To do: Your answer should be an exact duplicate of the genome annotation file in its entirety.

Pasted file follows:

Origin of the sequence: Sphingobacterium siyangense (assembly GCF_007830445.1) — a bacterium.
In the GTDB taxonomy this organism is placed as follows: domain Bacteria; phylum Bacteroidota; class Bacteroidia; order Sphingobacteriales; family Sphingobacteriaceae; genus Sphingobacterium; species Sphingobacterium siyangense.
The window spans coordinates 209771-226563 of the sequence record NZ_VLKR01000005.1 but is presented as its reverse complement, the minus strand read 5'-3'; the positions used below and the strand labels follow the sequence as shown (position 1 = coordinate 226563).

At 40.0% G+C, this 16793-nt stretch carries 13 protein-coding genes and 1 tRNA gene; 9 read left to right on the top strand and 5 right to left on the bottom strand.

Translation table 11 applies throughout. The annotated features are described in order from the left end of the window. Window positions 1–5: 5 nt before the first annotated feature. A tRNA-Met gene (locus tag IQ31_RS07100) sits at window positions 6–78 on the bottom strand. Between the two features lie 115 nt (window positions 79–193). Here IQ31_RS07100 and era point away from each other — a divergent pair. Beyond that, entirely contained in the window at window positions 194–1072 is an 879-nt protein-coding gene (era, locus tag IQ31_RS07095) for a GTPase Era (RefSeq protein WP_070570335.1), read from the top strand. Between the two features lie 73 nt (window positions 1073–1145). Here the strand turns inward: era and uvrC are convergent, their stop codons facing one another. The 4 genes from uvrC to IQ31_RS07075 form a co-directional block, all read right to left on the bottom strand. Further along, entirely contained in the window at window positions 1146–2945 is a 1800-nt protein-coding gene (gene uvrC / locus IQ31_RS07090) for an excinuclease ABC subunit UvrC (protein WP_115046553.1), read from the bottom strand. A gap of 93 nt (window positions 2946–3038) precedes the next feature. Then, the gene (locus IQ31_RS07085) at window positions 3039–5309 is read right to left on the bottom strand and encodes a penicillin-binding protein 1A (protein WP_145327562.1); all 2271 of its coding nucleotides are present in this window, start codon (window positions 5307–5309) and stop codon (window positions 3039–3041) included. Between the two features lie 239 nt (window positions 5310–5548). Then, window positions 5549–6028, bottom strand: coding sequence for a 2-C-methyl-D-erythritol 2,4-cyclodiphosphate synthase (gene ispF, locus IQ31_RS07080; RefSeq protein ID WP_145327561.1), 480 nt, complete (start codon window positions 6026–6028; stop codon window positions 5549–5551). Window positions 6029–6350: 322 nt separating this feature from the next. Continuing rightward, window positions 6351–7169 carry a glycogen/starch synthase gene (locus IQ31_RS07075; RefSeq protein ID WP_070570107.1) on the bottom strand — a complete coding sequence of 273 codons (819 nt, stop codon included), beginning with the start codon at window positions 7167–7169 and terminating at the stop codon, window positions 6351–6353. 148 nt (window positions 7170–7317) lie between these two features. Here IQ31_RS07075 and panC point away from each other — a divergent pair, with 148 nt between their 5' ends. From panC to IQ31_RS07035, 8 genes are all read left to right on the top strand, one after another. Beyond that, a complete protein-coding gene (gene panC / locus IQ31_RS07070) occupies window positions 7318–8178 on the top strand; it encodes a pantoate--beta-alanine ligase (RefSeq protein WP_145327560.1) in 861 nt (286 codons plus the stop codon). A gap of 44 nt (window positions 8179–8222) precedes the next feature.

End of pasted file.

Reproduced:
Origin of the sequence: Sphingobacterium siyangense (assembly GCF_007830445.1) — a bacterium.
In the GTDB taxonomy this organism is placed as follows: domain Bacteria; phylum Bacteroidota; class Bacteroidia; order Sphingobacteriales; family Sphingobacteriaceae; genus Sphingobacterium; species Sphingobacterium siyangense.
The window spans coordinates 209771-226563 of the sequence record NZ_VLKR01000005.1 but is presented as its reverse complement, the minus strand read 5'-3'; the positions used below and the strand labels follow the sequence as shown (position 1 = coordinate 226563).

At 40.0% G+C, this 16793-nt stretch carries 13 protein-coding genes and 1 tRNA gene; 9 read left to right on the top strand and 5 right to left on the bottom strand.

Translation table 11 applies throughout. The annotated features are described in order from the left end of the window. Window positions 1–5: 5 nt before the first annotated feature. A tRNA-Met gene (locus tag IQ31_RS07100) sits at window positions 6–78 on the bottom strand. Between the two features lie 115 nt (window positions 79–193). Here IQ31_RS07100 and era point away from each other — a divergent pair. Beyond that, entirely contained in the window at window positions 194–1072 is an 879-nt protein-coding gene (era, locus tag IQ31_RS07095) for a GTPase Era (RefSeq protein WP_070570335.1), read from the top strand. Between the two features lie 73 nt (window positions 1073–1145). Here the strand turns inward: era and uvrC are convergent, their stop codons facing one another. The 4 genes from uvrC to IQ31_RS07075 form a co-directional block, all read right to left on the bottom strand. Further along, entirely contained in the window at window positions 1146–2945 is a 1800-nt protein-coding gene (gene uvrC / locus IQ31_RS07090) for an excinuclease ABC subunit UvrC (protein WP_115046553.1), read from the bottom strand. A gap of 93 nt (window positions 2946–3038) precedes the next feature. Then, the gene (locus IQ31_RS07085) at window positions 3039–5309 is read right to left on the bottom strand and encodes a penicillin-binding protein 1A (protein WP_145327562.1); all 2271 of its coding nucleotides are present in this window, start codon (window positions 5307–5309) and stop codon (window positions 3039–3041) included. Between the two features lie 239 nt (window positions 5310–5548). Then, window positions 5549–6028, bottom strand: coding sequence for a 2-C-methyl-D-erythritol 2,4-cyclodiphosphate synthase (gene ispF, locus IQ31_RS07080; RefSeq protein ID WP_145327561.1), 480 nt, complete (start codon window positions 6026–6028; stop codon window positions 5549–5551). Window positions 6029–6350: 322 nt separating this feature from the next. Continuing rightward, window positions 6351–7169 carry a glycogen/starch synthase gene (locus IQ31_RS07075; RefSeq protein ID WP_070570107.1) on the bottom strand — a complete coding sequence of 273 codons (819 nt, stop codon included), beginning with the start codon at window positions 7167–7169 and terminating at the stop codon, window positions 6351–6353. 148 nt (window positions 7170–7317) lie between these two features. Here IQ31_RS07075 and panC point away from each other — a divergent pair, with 148 nt between their 5' ends. From panC to IQ31_RS07035, 8 genes are all read left to right on the top strand, one after another. Beyond that, a complete protein-coding gene (gene panC / locus IQ31_RS07070) occupies window positions 7318–8178 on the top strand; it encodes a pantoate--beta-alanine ligase (RefSeq protein WP_145327560.1) in 861 nt (286 codons plus the stop codon). A gap of 44 nt (window positions 8179–8222) precedes the next feature.